egroj world: Gary McFarland • The In Sound

domingo, 26 de mayo de 2019

Gary McFarland • The In Sound

A more comfortable mix of McFarland's vocalese pop and jazz than the more successful Soft Samba. The In Sound is chock full of brief, enjoyable tunes that stick with you. Guitarist Gabor Szabo is a perfect partner and makes a memorable combination with McFarland's mellifluous vibraphone.

 Artist Biography by Douglas Payne
Largely forgotten now, Gary McFarland was one of the more significant contributors to orchestral jazz during the early '60s. An "adult prodigy," as Gene Lees accurately noted, McFarland was an ingenious composer whose music could reveal shades of complex emotional subtlety and clever childlike simplicity. While in the Army, he became interested in jazz and attempted to play trumpet, trombone, and piano. In 1955, he took up playing the vibes. Displaying a quick ability for interesting writing, he obtained a scholarship to the Berklee School of Music. He spent one semester there and with the encouragement of pianist John Lewis, concentrated on large-band arrangements of his own compositions. He attained early notoriety and success working with Gerry Mulligan, Johnny Hodges, John Lewis, Stan Getz, Bob Brookmeyer, and Anita O'Day. McFarland began devoting more attention to his own career by 1963 when he released what is often regarded as his most significant recording, The Gary McFarland Orchestra/Special Guest Soloist: Bill Evans. He also recorded in small-group settings, which featured his clever vibes playing. The success of his instrumental pop collection, Soft Samba, allowed McFarland to form his first performing group. But his recordings thereafter, more often than not, featured an easy listening instrumental pop bent. McFarland went on to excellent work with Gabor Szabo, Shirley Scott, Zoot Sims, and Steve Kuhn, but only rarely featured his outstanding compositional talents (as in 1968's America the Beautiful). He formed the short-lived Skye Records label with Szabo and vibist Cal Tjader in the late 60s and continued to record prolifically. By the late 60s, though, he was forgotten by his initial jazz followers and he died in 1971 after being poisoned in a New York City bar.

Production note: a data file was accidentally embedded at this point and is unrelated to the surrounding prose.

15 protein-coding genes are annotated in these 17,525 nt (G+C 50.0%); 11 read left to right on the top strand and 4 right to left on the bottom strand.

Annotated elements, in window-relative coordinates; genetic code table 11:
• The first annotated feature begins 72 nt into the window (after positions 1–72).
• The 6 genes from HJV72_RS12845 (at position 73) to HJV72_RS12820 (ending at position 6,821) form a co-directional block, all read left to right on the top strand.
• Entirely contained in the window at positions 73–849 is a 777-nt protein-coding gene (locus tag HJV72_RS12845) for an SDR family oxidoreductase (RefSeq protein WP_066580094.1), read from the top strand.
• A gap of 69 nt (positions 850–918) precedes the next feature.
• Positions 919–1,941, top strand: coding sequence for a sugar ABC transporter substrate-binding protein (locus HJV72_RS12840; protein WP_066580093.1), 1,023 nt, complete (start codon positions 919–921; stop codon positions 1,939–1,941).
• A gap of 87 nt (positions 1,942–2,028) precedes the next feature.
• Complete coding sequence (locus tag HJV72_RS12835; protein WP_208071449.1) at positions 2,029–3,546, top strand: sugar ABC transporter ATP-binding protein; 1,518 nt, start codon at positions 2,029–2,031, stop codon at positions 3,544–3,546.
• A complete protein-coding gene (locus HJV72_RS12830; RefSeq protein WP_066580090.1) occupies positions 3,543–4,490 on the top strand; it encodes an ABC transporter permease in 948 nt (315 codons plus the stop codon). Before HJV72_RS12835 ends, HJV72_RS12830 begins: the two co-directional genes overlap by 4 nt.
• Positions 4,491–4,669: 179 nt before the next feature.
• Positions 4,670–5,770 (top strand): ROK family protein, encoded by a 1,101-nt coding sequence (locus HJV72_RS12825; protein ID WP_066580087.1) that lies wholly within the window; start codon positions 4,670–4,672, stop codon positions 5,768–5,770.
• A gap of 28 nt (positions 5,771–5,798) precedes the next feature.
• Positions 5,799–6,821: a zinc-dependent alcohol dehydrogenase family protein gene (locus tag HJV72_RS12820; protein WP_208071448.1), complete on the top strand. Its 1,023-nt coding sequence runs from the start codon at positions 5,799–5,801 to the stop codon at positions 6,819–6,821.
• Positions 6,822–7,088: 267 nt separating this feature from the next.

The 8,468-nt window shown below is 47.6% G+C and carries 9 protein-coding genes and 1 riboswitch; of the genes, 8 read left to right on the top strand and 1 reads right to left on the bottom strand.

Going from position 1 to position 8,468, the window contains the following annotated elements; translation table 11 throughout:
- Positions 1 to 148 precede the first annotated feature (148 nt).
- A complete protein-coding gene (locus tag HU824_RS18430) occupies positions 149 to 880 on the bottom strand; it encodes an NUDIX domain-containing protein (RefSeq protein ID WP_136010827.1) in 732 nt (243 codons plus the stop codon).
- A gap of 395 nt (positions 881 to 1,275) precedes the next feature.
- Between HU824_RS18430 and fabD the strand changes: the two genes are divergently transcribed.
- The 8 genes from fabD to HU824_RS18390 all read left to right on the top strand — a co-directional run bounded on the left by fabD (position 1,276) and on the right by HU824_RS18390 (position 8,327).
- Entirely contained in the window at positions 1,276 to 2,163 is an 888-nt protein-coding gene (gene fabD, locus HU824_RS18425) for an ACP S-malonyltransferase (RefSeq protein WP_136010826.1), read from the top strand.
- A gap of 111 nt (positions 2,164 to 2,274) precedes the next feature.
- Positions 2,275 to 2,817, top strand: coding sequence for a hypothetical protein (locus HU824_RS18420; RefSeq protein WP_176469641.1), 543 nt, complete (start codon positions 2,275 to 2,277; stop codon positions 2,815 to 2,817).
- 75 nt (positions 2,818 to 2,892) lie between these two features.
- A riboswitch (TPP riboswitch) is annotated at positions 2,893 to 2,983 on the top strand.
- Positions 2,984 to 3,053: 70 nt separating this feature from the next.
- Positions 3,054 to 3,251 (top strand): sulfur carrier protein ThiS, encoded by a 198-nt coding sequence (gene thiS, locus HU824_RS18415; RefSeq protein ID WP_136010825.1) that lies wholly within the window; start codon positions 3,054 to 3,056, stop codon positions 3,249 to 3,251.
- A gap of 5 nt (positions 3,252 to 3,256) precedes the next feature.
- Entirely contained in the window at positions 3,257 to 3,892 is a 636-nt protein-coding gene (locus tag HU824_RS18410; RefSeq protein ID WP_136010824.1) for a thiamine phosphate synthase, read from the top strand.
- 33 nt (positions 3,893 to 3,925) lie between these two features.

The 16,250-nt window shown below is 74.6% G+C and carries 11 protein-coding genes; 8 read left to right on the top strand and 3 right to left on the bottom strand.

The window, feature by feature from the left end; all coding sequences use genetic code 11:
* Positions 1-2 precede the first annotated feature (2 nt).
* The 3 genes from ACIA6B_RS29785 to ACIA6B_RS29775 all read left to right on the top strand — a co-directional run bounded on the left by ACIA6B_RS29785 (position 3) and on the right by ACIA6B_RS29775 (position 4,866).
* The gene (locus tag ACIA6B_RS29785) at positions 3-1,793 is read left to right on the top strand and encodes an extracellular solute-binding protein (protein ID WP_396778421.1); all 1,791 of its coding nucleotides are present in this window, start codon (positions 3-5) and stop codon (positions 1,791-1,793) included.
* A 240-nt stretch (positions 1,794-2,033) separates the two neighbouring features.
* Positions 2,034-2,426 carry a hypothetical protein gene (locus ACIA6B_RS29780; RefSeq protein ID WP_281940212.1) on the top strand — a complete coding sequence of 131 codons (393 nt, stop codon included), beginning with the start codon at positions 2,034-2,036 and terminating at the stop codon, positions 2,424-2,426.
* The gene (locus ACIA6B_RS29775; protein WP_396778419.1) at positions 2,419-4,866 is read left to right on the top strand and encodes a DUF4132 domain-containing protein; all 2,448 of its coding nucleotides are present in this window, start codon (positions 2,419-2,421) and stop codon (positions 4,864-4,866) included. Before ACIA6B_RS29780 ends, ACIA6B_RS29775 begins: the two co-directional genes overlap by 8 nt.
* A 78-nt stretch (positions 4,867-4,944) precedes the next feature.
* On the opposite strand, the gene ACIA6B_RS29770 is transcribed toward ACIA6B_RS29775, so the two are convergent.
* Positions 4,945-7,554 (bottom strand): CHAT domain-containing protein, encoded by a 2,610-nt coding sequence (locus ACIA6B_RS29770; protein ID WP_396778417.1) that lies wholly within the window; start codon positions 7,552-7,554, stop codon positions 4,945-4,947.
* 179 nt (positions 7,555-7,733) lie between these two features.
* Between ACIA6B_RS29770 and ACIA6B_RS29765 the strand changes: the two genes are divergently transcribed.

Una mezcla más cómoda de pop vocal y jazz de McFarland que la más exitosa Soft Samba. El In Sound está repleto de breves y divertidas melodías que te acompañan. El guitarrista Gabor Szabo es un compañero perfecto y hace una combinación memorable con el vibráfono melifluo de McFarland.

 Biografía del artista por Douglas Payne
Hoy en día, Gary McFarland fue uno de los contribuyentes más significativos al jazz orquestal durante los primeros años de la década de 1960. Un "prodigio adulto", como Gene Lees señaló con precisión, McFarland era un ingenioso compositor cuya música podía revelar matices de compleja sutileza emocional y una ingeniosa simplicidad infantil. Mientras estuvo en el Ejército, se interesó por el jazz e intentó tocar la trompeta, el trombón y el piano. En 1955, comenzó a tocar el vibráfono. Demostrando una rápida habilidad para la escritura interesante, obtuvo una beca para la Berklee School of Music. Allí pasó un semestre y, con el apoyo del pianista John Lewis, se concentró en los arreglos para big bands de sus propias composiciones. Alcanzó notoriedad y éxito trabajando con Gerry Mulligan, Johnny Hodges, John Lewis, Stan Getz, Bob Brookmeyer y Anita O'Day. McFarland comenzó a dedicar más atención a su propia carrera en 1963 cuando lanzó lo que a menudo se considera su grabación más significativa, The Gary McFarland Orchestra/Special Guest Soloist: Bill Evans. También grabó en grupos pequeños, en los que tocó con sus inteligentes vibraciones. El éxito de su colección de pop instrumental, Soft Samba, le permitió a McFarland formar su primer grupo interpretativo. Pero sus grabaciones posteriores, la mayoría de las veces, inclinadas hacia el pop instrumental de fácil escucha. McFarland continuó con un excelente trabajo con Gabor Szabo, Shirley Scott, Zoot Sims y Steve Kuhn, pero sólo en raras ocasiones presentó sus talentos compositivos sobresalientes (como en America the Beautiful de 1968). Formó el sello de corta duración Skye Records con Szabo y el vibrafonista Cal Tjader a finales de los 60 y continuó grabando prolíficamente. A finales de los años 60, sin embargo, fue olvidado por sus primeros seguidores del jazz y murió en 1971 después de haber sido envenenado en un bar de la ciudad de Nueva York.

Discogs ... 

A1 - The Moment Of Truth - 4:07
A2 - Bloop Bleep - 2:15
A3 - The Hills Of Verdugo - 3:52
A4 - Over Easy - 3:05
A5 - Here I Am - 2:10
B1 - Fried Bananas - 4:30
B2 - The Sting Of The Bee - 3:50
B3 - Wine And Bread - 3:10
B4 - I Concentrate On You - 2:50
B5 - (I Can't Get No) Satisfaction - 2:00

    Bass – Bob Bushnell, Richard Davis
    Bongos, Congas – Candido
    Design [Cover Design] – Win Bruder
    Drums – Grady Tate, Sol Gubin
    Engineer [Director Of Engineering] – Val Valentin
    Flute, Flute [Alto] – Spencer Sinatra
    Flute, Saxophone [Tenor] – Sadao Watanabe
    Guitar – Gabor Szabo, Kenny Burrell
    Painting [Cover Painting] – Peter Shulman
    Percussion – Joe Venuto, Willie Rodriguez
    Producer – Creed Taylor
    Trombone – Bob Brookmeyer
    Vibraphone, Arranged By, Conductor – Gary McFarland

Engineer – Rudy Van Gelder
Recording Date: August 2 and 31, 1965 at Van Gelder Studio, Englewood Cliffs, New Jersey

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7 comentarios:

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